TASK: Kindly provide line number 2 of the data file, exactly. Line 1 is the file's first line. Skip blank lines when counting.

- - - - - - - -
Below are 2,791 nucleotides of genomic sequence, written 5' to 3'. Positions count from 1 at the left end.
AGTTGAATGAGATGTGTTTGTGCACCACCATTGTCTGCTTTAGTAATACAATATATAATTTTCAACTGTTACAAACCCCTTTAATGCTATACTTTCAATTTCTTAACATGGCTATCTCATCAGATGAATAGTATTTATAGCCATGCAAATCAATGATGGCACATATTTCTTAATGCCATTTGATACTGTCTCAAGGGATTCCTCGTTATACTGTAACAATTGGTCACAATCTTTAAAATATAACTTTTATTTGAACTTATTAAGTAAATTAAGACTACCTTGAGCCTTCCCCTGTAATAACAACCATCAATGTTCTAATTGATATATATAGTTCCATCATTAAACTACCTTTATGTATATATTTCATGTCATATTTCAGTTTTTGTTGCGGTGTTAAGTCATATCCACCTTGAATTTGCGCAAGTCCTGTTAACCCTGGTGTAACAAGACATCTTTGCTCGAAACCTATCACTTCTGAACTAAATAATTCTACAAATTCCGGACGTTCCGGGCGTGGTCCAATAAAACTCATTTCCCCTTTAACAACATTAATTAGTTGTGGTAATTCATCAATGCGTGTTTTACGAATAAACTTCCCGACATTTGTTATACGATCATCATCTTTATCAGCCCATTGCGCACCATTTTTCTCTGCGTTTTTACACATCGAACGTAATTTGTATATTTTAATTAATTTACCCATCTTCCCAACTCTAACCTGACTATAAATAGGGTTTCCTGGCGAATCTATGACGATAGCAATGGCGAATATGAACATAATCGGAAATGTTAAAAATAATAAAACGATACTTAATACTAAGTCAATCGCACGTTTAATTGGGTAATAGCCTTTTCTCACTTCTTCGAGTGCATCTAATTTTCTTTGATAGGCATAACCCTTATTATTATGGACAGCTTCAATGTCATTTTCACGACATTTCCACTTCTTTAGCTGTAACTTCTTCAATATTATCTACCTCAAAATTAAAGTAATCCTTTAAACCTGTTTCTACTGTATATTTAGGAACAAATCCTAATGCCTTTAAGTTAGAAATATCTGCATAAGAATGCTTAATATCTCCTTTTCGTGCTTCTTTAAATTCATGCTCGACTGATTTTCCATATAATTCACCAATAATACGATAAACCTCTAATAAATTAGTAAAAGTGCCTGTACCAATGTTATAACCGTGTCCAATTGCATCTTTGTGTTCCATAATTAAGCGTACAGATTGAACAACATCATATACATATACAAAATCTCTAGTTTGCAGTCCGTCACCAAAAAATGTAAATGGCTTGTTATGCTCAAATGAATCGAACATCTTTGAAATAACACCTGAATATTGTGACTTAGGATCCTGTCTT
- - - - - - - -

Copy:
AGTTGAATGAGATGTGTTTGTGCACCACCATTGTCTGCTTTAGTAATACAATATATAATTTTCAACTGTTACAAACCCCTTTAATGCTATACTTTCAATTTCTTAACATGGCTATCTCATCAGATGAATAGTATTTATAGCCATGCAAATCAATGATGGCACATATTTCTTAATGCCATTTGATACTGTCTCAAGGGATTCCTCGTTATACTGTAACAATTGGTCACAATCTTTAAAATATAACTTTTATTTGAACTTATTAAGTAAATTAAGACTACCTTGAGCCTTCCCCTGTAATAACAACCATCAATGTTCTAATTGATATATATAGTTCCATCATTAAACTACCTTTATGTATATATTTCATGTCATATTTCAGTTTTTGTTGCGGTGTTAAGTCATATCCACCTTGAATTTGCGCAAGTCCTGTTAACCCTGGTGTAACAAGACATCTTTGCTCGAAACCTATCACTTCTGAACTAAATAATTCTACAAATTCCGGACGTTCCGGGCGTGGTCCAATAAAACTCATTTCCCCTTTAACAACATTAATTAGTTGTGGTAATTCATCAATGCGTGTTTTACGAATAAACTTCCCGACATTTGTTATACGATCATCATCTTTATCAGCCCATTGCGCACCATTTTTCTCTGCGTTTTTACACATCGAACGTAATTTGTATATTTTAATTAATTTACCCATCTTCCCAACTCTAACCTGACTATAAATAGGGTTTCCTGGCGAATCTATGACGATAGCAATGGCGAATATGAACATAATCGGAAATGTTAAAAATAATAAAACGATACTTAATACTAAGTCAATCGCACGTTTAATTGGGTAATAGCCTTTTCTCACTTCTTCGAGTGCATCTAATTTTCTTTGATAGGCATAACCCTTATTATTATGGACAGCTTCAATGTCATTTTCACGACATTTCCACTTCTTTAGCTGTAACTTCTTCAATATTATCTACCTCAAAATTAAAGTAATCCTTTAAACCTGTTTCTACTGTATATTTAGGAACAAATCCTAATGCCTTTAAGTTAGAAATATCTGCATAAGAATGCTTAATATCTCCTTTTCGTGCTTCTTTAAATTCATGCTCGACTGATTTTCCATATAATTCACCAATAATACGATAAACCTCTAATAAATTAGTAAAAGTGCCTGTACCAATGTTATAACCGTGTCCAATTGCATCTTTGTGTTCCATAATTAAGCGTACAGATTGAACAACATCATATACATATACAAAATCTCTAGTTTGCAGTCCGTCACCAAAAAATGTAAATGGCTTGTTATGCTCAAATGAATCGAACATCTTTGAAATAACACCTGAATATTGTGACTTAGGATCCTGTCTT